Taking two or more images and combining them in a stitched “panorama” gives both a wider field of view and an image with potentially much more resolution than a single image. To my way of thinking “panoramas” don’t have to be long and short, they can be tall and narrow, or even square. You could shoot 4 images in a 2 x 2 matrix or you can make horizontal or vertical “skinny” panoramas by photographing in either the landscape or portrait orientation. You have a lot of flexibility. Photomerge in Photoshop or other programs will handle these situations easily. The photo below is composed of 12 individual shots. Why? This was a spur-of-the-moment jaunt so the widest lens I had with me was 38mm on a crop frame camera. I needed multiple shots to get it all in.
Sharpness and depth of field
Almost all lenses are sharpest a couple of stops down from wide open – typically around f/5.6 or f/8. When you have a scene with significantly magnified near subjects, a middle ground, and important details in the background, you have a dilemma.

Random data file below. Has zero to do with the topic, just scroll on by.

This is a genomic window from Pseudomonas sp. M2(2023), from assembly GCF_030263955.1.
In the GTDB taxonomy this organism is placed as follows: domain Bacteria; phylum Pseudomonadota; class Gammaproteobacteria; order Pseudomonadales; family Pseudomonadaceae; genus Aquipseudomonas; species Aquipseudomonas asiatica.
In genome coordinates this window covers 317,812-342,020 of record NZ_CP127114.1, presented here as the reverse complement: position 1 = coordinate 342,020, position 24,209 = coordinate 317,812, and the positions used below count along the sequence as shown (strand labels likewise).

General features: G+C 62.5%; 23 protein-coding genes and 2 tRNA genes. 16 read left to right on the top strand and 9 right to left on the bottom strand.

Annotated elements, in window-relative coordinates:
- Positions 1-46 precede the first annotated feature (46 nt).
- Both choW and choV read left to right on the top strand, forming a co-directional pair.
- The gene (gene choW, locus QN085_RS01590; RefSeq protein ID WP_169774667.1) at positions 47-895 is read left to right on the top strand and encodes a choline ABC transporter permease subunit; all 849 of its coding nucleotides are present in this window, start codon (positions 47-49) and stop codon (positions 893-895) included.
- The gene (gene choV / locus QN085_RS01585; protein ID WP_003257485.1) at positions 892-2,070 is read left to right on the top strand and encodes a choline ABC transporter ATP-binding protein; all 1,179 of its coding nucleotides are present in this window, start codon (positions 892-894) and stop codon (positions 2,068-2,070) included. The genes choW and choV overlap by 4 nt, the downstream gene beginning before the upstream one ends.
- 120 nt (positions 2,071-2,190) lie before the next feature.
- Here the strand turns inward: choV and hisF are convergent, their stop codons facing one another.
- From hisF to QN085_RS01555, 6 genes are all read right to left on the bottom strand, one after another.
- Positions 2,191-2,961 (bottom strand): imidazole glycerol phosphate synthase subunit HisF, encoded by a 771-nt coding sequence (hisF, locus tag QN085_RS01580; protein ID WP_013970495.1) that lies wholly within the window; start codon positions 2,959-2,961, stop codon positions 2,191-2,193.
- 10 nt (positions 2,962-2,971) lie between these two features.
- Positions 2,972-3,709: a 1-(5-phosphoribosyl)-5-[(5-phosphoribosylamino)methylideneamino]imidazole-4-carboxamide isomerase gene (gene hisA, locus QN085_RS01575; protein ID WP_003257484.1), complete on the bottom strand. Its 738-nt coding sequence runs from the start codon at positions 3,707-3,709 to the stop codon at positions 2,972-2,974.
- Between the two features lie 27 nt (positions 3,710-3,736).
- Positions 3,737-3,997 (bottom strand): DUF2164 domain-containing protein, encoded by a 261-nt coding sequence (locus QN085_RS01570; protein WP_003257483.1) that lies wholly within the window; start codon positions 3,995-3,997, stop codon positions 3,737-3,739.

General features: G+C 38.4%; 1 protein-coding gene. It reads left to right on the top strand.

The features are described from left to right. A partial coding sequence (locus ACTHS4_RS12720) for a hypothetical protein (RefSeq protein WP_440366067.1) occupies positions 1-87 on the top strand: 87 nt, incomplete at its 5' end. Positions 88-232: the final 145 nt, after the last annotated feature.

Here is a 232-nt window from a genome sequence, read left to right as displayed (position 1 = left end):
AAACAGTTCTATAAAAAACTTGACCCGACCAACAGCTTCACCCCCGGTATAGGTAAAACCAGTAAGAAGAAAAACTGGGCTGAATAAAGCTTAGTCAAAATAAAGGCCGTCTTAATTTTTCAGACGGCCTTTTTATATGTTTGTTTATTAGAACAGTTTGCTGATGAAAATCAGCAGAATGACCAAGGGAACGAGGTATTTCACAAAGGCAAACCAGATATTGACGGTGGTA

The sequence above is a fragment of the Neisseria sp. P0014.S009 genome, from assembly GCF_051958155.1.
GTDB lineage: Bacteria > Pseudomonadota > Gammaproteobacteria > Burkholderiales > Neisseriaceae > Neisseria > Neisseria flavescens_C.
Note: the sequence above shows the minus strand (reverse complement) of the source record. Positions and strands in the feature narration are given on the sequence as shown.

Polypodies along Bicknell
Focus Stacking Example
If you shoot at f/8, you probably will not have enough depth of field to keep everything in adequate focus. But if you stop down to f/16 or f/22 and focus say a third of the way into the scene, you might be able to achieve adequate sharpness throughout the image but these apertures will yield less sharpness than you would get at f/8 if depth-of-field was not an issue.
The solution to this is to put your camera on a tripod and take three or more photos manually focusing at different distances in the image. You can then merge the three images semi-automatically in Photoshop. Simply load them all as layers, select all the layers, go to Edit>Auto-Align Layers and then Edit>Auto-Blend Layers and presto you have an image with excellent depth of field and sharpest. Some people call this technique “focus stacking“. I did this with 5 photos for the image on the left. Click the image to view it larger and observe the sharpness throughout the image. The polypody ferns along Bicknell Brook were less than 2 feet from my lens.